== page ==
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Moving Your Employer Pension Between Jobs

As the pandemic slowly recedes, work-life balance trends emerge. A recent Angus Reid survey revealed that 19% of Canadians would quit or look for a new job if required to return to the office. 25% of survey participants stated they would look for new employment after returning to office.


If you have a pension at your current job, it’s important to understand the different ways to handle funds you’ve accrued before you move on. One option is transferring pension savings to an insurance company to purchase a life annuity. This can offer a predictable, recurring income stream after retirement, but investment decisions are handled solely by the fund management – and this decision is irreversible.


There is another option that offers more individual control over investment choices and the timeframe for when to begin withdrawing (subject to certain restrictions). While it’s a little more complicated, this approach provides more flexibility, especially if an individual is not ready to retire and want the funds to keep growing.


Here are answers to some common questions:


  1. What kind of pension do you have?

    You will either have a Defined Contribution pension plan or a Defined Benefit pension. How and how much you can transfer depends on what you have been contributing to.


  3. Where should you begin?

    Your current pension administrator will calculate and transfer the commuted value of your pension to an LRSP (Locked-In Registered Retirement Savings Plan) or LIRA (Locked-In Retirement Account).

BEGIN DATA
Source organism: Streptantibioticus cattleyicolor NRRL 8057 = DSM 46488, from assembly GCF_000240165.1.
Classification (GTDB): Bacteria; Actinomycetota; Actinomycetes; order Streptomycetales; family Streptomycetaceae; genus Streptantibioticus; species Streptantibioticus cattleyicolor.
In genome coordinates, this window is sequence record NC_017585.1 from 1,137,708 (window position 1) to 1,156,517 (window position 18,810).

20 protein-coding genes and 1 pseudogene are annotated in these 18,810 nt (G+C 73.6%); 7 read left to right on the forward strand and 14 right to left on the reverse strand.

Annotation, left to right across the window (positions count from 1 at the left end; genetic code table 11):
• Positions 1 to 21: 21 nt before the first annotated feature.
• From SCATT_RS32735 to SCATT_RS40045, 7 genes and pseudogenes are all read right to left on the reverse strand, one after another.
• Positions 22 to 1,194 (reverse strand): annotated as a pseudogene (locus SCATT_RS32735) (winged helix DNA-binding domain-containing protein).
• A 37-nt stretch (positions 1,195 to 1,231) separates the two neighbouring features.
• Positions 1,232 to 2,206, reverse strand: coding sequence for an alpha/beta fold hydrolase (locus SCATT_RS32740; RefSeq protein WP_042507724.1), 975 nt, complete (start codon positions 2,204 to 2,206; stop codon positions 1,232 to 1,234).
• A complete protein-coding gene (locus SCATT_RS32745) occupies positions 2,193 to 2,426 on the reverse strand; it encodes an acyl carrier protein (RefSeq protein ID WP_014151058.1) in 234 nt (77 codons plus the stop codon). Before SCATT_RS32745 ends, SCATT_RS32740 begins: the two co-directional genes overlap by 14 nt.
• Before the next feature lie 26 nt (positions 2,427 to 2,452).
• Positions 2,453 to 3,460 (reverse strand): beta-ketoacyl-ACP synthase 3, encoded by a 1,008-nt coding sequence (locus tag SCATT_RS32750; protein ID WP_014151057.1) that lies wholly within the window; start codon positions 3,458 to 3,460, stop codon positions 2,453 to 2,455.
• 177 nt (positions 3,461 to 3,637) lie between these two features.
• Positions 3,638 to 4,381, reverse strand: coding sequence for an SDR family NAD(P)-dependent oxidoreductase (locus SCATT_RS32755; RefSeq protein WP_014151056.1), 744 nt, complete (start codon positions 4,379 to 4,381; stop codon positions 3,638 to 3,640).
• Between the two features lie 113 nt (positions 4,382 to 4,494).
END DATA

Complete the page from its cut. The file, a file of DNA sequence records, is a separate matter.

5. What happens next?

    If you are 55 or older, up to 50% of your LRSP or LIRA can be unlocked and transferred to an RRSP or Registered Retirement Income Fund (RRIF). This means that you’re not subject to maximum withdrawals on that amount. As for the other 50%, you may be able to decrease your balance enough to unlock the remainder under the applicable provincial rules.*


  7. What about taxes?

    No taxes are owed when funds are transferred between registered accounts. However, withdrawals from an RRSP or RRIF, are considered fully taxable income.


  9. When can you receive your retirement income?

    Before receiving regular income from your investments, you will need to convert your funds to a LIF (Life Income Fund) or something similar. While provincial and age requirements will apply*, all Canadians 71 and older are required to convert LRSPs or LIRAs to a LIF.


Get trusted advice


Wise pension planning is critical to a successful financial future. It’s important to determine the best cash flow options with a risk level that you are comfortable with. Working with a financial advisor can provide the clarity you need to make the best decisions. They can analyze your situation and make recommendations based on your unique goals and circumstances.


Call our office today to start the conversation. We’re here to help.


*Manitoba and Ontario pensions allow a LIF to be unlocked to transfer up to 50% to a non-locked-in retirement account after age 50 and Alberta at age 55. Beginning October 1, 2021, account holders aged 65 and older can fully unlock their Manitoba locked-in accounts. Up to 100% of a Saskatchewan pension can be transferred into a prescribed RRIF at age 55.1





1 MoneySense: Transferring employer pensions to LIRAs, LIFs and RRSPs



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